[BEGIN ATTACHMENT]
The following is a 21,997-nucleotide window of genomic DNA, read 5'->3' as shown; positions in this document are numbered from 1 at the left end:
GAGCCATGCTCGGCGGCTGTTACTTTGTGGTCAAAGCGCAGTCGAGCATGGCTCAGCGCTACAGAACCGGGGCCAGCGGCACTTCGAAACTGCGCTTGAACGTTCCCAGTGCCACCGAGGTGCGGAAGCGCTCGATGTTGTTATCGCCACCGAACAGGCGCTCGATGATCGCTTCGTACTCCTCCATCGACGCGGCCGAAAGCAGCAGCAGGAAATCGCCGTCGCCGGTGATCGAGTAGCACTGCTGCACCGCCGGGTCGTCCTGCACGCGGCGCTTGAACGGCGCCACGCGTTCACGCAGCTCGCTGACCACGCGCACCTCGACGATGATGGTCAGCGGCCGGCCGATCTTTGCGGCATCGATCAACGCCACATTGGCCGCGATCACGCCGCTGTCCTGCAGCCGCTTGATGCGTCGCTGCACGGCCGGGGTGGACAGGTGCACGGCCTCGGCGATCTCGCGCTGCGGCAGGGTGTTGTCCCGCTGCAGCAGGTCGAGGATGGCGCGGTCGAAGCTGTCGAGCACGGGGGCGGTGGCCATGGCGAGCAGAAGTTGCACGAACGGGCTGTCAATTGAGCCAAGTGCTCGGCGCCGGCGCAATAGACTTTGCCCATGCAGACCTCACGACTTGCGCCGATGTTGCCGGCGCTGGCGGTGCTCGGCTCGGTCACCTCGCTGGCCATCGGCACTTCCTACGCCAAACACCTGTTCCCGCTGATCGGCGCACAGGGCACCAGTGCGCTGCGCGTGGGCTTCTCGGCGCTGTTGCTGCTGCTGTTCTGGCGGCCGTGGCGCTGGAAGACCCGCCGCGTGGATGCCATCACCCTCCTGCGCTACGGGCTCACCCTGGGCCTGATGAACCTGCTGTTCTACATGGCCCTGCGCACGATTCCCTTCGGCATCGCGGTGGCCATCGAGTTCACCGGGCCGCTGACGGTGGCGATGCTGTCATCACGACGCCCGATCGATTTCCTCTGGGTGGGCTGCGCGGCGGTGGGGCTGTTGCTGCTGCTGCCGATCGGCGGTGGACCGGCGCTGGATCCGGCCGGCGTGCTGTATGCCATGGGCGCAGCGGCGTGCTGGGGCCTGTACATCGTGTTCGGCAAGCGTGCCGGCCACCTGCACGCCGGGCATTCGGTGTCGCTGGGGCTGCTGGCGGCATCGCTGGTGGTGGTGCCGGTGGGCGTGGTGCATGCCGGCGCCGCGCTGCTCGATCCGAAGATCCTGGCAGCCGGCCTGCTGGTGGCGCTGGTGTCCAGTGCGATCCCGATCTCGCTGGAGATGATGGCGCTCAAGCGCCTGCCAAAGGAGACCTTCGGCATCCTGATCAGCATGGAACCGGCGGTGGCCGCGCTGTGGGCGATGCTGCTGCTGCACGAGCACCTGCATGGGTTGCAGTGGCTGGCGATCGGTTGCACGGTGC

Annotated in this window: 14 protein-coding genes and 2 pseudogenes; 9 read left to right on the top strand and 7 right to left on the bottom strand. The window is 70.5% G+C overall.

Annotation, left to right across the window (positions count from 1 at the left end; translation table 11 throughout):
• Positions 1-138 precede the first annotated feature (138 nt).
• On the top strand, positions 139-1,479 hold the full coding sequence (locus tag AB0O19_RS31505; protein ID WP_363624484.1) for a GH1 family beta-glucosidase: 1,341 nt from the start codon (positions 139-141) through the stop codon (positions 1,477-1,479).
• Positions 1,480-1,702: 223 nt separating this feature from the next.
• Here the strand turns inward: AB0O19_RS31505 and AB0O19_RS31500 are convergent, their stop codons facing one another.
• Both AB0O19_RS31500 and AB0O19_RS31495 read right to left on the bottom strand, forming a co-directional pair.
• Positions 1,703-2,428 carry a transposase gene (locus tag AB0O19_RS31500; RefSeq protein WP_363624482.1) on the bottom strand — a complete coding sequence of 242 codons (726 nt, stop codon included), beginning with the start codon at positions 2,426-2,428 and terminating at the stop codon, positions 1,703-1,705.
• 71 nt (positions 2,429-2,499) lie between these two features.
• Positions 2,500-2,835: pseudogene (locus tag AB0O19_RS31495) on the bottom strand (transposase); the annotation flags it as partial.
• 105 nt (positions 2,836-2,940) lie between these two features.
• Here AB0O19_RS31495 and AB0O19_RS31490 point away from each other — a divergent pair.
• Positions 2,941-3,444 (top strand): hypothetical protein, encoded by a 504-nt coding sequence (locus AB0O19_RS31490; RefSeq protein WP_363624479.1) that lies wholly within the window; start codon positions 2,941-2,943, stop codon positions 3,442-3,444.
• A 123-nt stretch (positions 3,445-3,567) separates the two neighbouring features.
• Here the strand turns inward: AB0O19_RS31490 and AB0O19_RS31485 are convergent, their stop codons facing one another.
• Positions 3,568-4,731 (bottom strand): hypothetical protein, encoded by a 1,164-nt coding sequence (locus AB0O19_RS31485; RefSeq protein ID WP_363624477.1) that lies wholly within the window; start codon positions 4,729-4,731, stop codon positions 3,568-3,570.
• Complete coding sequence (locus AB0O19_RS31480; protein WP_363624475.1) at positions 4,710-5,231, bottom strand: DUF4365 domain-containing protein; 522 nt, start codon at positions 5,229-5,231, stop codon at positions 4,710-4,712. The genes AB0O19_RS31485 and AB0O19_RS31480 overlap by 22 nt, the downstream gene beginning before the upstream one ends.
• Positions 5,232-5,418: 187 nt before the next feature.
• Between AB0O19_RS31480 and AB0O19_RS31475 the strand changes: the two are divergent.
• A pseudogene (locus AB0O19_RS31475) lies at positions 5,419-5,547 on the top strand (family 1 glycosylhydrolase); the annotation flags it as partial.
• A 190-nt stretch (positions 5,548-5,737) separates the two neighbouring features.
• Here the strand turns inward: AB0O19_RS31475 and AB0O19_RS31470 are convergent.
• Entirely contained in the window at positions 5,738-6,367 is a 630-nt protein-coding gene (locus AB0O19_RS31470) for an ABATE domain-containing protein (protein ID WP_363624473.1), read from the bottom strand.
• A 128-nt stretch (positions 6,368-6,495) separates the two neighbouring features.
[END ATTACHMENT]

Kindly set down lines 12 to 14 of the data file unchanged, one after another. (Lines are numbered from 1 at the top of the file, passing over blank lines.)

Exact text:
• Positions 2,500-2,835: pseudogene (locus tag AB0O19_RS31495) on the bottom strand (transposase); the annotation flags it as partial.
• 105 nt (positions 2,836-2,940) lie between these two features.
• Here AB0O19_RS31495 and AB0O19_RS31490 point away from each other — a divergent pair.